These are the employment figures according to a study by Skills for Logistics.
Image from SFL
However, one issue that remains current within the industry relates gender inequality. Tudor have used a report produced by Skills for Logistics to signify the alarming dominance of male workers compared to female workers below. In the logistics scene, 78% of employees are male with just 22% women.
Image from SFL
Back in 2016, Hilary Devey, founder of freight distribution company Pall-Ex, gave her opinion on whether the industry had become ‘more attractive’ to women during the two decades.
She told SHD logistics: “As a typically male-dominated sector, it was unusual to see a woman in the industry 20 years ago – never mind at the helm of a business. There was a stigma that it was a man’s game, but I’ve proved through the sustained success of Pall-Ex that’s nonsense.
“What we have started to see is a shift in the perception that opportunities in logistics are primarily about drivers. Yes, that is a crucial element to our work force, but the fact is, there are so many other opportunities and career options for both men and women, whether that’s in finance, operations, marketing, customer care – the list is endless.
“The other aspect to communicate to women (as well as men) is that if you want a career in logistics, you need to be realistic. It’s a competitive market and determination and tenacity is key. I learnt this from the beginning when the banks all shut their doors on me in terms of funding. We all know that I sold my house and car to raise the money – which isn’t something I would recommend those starting out today to do by the way, but at the time, I had a point to prove,” she added.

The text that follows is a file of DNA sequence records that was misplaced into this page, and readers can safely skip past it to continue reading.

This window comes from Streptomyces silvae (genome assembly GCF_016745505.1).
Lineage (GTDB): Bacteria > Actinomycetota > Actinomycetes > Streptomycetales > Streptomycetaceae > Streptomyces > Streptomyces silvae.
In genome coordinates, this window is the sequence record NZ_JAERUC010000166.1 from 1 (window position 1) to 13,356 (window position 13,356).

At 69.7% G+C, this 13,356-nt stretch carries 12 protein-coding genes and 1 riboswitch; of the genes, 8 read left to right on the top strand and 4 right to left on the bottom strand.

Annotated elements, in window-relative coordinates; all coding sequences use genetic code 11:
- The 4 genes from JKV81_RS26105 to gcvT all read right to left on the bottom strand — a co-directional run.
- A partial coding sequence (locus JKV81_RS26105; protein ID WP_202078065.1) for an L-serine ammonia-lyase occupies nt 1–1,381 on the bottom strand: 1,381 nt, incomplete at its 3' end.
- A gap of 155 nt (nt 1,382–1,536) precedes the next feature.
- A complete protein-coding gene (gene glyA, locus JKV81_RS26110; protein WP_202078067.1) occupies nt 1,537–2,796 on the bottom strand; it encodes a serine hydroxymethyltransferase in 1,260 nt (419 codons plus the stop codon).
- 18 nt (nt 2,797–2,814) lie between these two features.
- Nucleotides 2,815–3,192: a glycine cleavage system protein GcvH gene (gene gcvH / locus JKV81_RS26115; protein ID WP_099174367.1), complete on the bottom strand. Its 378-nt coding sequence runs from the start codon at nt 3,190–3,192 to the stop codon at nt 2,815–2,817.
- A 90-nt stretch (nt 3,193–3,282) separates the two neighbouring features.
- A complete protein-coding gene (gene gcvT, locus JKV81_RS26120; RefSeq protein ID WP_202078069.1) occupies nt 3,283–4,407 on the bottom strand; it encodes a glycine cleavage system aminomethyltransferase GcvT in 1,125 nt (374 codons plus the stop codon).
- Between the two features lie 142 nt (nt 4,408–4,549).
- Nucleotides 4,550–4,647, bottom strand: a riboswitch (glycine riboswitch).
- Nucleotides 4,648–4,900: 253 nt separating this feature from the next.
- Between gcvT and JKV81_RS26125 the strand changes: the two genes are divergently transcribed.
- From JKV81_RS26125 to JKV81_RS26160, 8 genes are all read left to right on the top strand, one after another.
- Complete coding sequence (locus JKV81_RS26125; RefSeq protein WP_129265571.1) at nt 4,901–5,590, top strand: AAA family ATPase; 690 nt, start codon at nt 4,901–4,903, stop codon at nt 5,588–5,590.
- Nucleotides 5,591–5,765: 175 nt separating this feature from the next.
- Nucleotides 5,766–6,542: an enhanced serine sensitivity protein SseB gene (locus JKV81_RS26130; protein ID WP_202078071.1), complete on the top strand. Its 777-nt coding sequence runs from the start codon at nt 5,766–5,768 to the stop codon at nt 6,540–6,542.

In July this year the BBC published the high earners at the corporation.
The list of 96 top earners exposed a series of gender disparities on pay in sports coverage, news, radio and TV. Only a third of the top earners are female and the top seven are all male. The highest earners were dominated in the top ten by the likes of Chris Evans, Gary Linker and Graham Norton. Evans topped the list with a staggering £2.2m yearly income.
It has forced the likes of Clare Balding, Alex Jones and Sue Barker to lead a signed open letter in protest to director general Tony Hall.